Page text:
High school bands are common enough, but how often do they become household names? For All Time Low, that’s exactly what happened through ambition, talent and the love of music.
Alex Gaskarth, Jack Barakat, Rian Dawson and Zack Merrick were still in high school when they established All Time Low in 2003. The pop-punk band started off covering songs, but progressed quickly – by their senior year, they were signed with Hopeless Records and had released their first studio album, The Party Scene.
In the 10 years since their founding, the band has been thriving: they tour almost constantly, and their fifth studio album, Don’t Panic, was released in October.
“This band has never really slowed down,” said Gaskarth, the band’s vocalist and rhythm guitarist. “We’re always shooting those new goals that we set for ourselves.”
As anyone with siblings or roommates knows, being with the same people for an extended period of time can create conflict regardless of how close you are. For these rockers, however, that’s never been a problem.
“We’re a band that functions primarily by being on the road and playing for our fans, so it’s easy to handle because it’s such a big part of what drives us,” said Gaskarth. “We grow every time we go on the road, and we get enough time off that we keep our sanity.”
Sanity-saving or not, time off doesn’t seem to be as essential to All Time Low as staying true to their roots. Their fourth album, Dirty Work, was produced by Interscope Records, and the experience wasn’t something the band wanted to define their work.
“There were a lot of cooks in the kitchen,” said Gaskarth. “People were giving suggestions where suggestions weren’t really needed. It made for a disjointed experience.”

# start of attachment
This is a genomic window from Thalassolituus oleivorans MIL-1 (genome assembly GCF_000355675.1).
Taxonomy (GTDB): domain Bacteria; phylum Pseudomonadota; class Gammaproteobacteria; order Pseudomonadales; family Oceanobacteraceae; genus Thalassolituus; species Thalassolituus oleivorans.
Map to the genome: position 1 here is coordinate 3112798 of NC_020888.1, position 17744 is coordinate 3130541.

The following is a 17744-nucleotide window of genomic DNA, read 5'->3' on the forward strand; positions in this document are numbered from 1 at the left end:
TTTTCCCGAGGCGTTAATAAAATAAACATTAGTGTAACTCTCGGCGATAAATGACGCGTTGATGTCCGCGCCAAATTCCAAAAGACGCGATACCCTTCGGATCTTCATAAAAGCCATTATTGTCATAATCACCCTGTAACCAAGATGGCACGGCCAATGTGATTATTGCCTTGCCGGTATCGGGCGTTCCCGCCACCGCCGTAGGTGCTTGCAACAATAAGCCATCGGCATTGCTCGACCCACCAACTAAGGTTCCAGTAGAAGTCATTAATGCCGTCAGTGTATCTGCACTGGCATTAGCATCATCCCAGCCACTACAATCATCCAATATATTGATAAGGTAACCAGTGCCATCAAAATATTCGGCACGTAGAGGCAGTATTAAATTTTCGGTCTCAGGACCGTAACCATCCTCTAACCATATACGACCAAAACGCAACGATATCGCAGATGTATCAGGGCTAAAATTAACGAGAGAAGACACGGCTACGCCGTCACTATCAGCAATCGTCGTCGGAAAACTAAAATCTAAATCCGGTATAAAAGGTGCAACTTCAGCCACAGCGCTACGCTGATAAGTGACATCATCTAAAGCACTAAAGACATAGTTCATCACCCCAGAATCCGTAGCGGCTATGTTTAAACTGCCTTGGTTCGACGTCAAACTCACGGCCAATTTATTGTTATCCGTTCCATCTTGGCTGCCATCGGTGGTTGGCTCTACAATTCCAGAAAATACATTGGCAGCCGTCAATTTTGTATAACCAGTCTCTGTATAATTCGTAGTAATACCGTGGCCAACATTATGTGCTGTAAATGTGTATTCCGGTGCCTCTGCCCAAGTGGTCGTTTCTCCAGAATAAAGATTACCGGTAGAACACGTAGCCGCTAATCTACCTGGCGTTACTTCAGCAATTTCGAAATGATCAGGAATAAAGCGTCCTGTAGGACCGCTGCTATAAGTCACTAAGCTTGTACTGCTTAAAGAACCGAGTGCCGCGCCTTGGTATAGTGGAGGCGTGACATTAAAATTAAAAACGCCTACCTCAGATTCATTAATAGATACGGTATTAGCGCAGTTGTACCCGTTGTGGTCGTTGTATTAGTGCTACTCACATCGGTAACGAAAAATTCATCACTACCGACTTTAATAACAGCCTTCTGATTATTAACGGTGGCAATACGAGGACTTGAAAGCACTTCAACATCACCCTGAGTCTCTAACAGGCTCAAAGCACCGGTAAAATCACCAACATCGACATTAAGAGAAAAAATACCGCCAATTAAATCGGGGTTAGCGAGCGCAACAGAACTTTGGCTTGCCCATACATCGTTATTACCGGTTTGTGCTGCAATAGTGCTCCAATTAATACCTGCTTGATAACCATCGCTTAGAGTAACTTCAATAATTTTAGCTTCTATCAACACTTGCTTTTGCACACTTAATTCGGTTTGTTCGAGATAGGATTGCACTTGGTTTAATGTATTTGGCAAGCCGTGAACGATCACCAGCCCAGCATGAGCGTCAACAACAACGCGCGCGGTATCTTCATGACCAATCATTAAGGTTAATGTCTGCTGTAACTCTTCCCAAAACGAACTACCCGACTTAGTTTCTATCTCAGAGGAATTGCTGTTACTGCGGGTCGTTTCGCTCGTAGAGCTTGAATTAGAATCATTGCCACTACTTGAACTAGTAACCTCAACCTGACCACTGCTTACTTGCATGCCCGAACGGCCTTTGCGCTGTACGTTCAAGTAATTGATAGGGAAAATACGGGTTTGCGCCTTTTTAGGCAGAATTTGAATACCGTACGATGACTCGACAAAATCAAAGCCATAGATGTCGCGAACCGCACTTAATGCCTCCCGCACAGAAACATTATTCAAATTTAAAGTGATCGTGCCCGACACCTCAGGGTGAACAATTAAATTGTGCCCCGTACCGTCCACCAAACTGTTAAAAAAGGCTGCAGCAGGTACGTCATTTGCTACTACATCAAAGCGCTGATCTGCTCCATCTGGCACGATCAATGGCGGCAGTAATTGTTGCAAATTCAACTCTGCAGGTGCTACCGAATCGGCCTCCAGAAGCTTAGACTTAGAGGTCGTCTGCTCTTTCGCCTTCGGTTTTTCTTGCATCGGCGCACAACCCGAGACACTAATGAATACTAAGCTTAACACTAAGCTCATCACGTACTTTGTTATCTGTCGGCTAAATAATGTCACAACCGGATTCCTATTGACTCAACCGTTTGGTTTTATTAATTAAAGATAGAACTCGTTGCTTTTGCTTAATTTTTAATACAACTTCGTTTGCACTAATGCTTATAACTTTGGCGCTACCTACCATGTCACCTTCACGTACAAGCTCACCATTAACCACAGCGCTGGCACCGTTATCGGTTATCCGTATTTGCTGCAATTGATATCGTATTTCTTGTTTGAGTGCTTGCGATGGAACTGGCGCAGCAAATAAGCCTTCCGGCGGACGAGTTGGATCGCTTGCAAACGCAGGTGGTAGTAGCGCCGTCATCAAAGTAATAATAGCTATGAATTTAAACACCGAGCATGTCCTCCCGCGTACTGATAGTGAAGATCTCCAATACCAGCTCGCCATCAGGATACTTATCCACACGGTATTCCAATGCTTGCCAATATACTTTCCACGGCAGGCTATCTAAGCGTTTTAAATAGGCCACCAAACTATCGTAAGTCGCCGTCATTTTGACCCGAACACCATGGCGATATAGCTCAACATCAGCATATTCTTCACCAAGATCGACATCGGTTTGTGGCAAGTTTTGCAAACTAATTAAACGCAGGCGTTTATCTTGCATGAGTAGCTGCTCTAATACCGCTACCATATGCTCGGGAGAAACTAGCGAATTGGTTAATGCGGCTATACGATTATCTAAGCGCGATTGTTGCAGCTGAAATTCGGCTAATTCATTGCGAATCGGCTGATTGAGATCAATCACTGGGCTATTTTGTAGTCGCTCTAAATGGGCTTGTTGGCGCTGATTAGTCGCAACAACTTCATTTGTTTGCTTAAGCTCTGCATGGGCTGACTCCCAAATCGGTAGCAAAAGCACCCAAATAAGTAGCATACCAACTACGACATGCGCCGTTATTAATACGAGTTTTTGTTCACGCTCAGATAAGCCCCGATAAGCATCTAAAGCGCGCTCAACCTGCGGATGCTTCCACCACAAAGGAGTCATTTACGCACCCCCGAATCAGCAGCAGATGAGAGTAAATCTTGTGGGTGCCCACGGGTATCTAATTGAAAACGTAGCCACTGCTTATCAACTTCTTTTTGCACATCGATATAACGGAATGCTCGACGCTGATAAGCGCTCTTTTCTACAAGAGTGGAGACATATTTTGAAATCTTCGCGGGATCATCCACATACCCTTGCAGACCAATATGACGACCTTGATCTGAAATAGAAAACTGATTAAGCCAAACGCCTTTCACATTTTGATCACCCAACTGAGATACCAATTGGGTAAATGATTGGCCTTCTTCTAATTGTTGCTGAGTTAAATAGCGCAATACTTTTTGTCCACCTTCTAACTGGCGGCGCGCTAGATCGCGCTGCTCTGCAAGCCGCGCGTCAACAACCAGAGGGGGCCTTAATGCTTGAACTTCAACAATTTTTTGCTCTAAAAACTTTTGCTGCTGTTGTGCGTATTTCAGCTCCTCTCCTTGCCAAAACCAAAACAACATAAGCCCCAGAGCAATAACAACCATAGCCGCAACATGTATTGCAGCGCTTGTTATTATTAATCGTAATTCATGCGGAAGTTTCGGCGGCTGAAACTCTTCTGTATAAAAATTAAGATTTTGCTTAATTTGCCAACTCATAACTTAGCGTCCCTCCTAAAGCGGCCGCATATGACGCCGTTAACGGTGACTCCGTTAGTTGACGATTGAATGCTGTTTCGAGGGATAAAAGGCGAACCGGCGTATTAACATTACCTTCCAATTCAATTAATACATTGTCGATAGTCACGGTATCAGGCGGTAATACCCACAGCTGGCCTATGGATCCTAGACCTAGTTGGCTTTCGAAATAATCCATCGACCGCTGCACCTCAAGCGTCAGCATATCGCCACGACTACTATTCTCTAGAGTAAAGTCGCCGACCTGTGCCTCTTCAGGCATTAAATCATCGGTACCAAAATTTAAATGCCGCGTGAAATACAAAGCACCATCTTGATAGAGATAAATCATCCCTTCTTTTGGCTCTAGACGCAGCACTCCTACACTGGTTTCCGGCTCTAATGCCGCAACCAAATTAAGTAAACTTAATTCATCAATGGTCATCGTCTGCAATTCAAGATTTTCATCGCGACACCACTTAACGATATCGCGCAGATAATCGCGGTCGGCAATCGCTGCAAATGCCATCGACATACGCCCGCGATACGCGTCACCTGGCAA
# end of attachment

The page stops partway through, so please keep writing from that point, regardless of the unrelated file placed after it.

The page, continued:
After splitting with Interscope and heading back to Hopeless Records, they were determined to produce their next album their way. Gaskarth’s pride in the band’s integrity was palpable as he described the process of how their latest music came to be.
“We really prefer the approach we took with Don’t Panic – writing the album free of analysis from outsiders, working on it with one producer and not losing touch with what the album’s supposed to be,” he said. “The key point was getting back to the basics and making a true All Time Low record. It was the story that needed to be told about the band. There was definitely a moment when we could have been defeated, and we didn’t let it stop us.”
Their sense of loyalty isn’t limited to their band, though. They’ve also developed a strong relationship with their fans.
“The big thing for us is to really encourage people to be themselves and believe in who they are,” said Gaskarth. “We’ve been exposed to a lot of people who feel different or cast out, and a big message in this band is to know that you’re not alone and things will improve.”
With the new year in full swing, All Time Low is looking towards the future.
“We want to step up the live show in 2013. A big part of it will be playing the new albums and putting emphasis on songs that we haven’t focused on in the past – giving people that have seen us before something new.”
They also want to cover the world again – their music has spread as far as Southeast Asia, South America and Europe.
“Besides that,” said Gaskarth, “we want to put out something new that we can surprise people with. As long as people are there to listen, we’re going to keep making music.”
All Time Low plays Metropolis with Yellowcard on Wednesday, Jan. 16 at 8 p.m. Tickets are $31.70.